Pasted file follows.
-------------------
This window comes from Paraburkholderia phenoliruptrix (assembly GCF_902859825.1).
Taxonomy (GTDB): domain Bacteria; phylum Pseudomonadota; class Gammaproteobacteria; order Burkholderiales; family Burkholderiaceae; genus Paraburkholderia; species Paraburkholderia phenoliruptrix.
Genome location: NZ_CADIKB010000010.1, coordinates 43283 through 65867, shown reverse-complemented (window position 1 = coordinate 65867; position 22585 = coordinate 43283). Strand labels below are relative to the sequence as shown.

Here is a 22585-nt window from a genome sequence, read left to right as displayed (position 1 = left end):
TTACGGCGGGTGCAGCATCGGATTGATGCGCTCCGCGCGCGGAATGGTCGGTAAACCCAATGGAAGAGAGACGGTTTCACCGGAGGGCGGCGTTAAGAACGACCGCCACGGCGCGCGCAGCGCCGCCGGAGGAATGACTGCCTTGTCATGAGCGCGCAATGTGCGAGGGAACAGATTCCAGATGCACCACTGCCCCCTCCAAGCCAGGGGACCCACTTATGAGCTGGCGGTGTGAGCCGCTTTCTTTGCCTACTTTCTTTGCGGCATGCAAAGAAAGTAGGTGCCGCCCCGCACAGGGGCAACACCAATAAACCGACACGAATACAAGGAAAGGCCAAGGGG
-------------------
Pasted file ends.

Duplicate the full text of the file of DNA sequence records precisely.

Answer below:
This window comes from Paraburkholderia phenoliruptrix (assembly GCF_902859825.1).
Taxonomy (GTDB): domain Bacteria; phylum Pseudomonadota; class Gammaproteobacteria; order Burkholderiales; family Burkholderiaceae; genus Paraburkholderia; species Paraburkholderia phenoliruptrix.
Genome location: NZ_CADIKB010000010.1, coordinates 43283 through 65867, shown reverse-complemented (window position 1 = coordinate 65867; position 22585 = coordinate 43283). Strand labels below are relative to the sequence as shown.

Here is a 22585-nt window from a genome sequence, read left to right as displayed (position 1 = left end):
TTACGGCGGGTGCAGCATCGGATTGATGCGCTCCGCGCGCGGAATGGTCGGTAAACCCAATGGAAGAGAGACGGTTTCACCGGAGGGCGGCGTTAAGAACGACCGCCACGGCGCGCGCAGCGCCGCCGGAGGAATGACTGCCTTGTCATGAGCGCGCAATGTGCGAGGGAACAGATTCCAGATGCACCACTGCCCCCTCCAAGCCAGGGGACCCACTTATGAGCTGGCGGTGTGAGCCGCTTTCTTTGCCTACTTTCTTTGCGGCATGCAAAGAAAGTAGGTGCCGCCCCGCACAGGGGCAACACCAATAAACCGACACGAATACAAGGAAAGGCCAAGGGG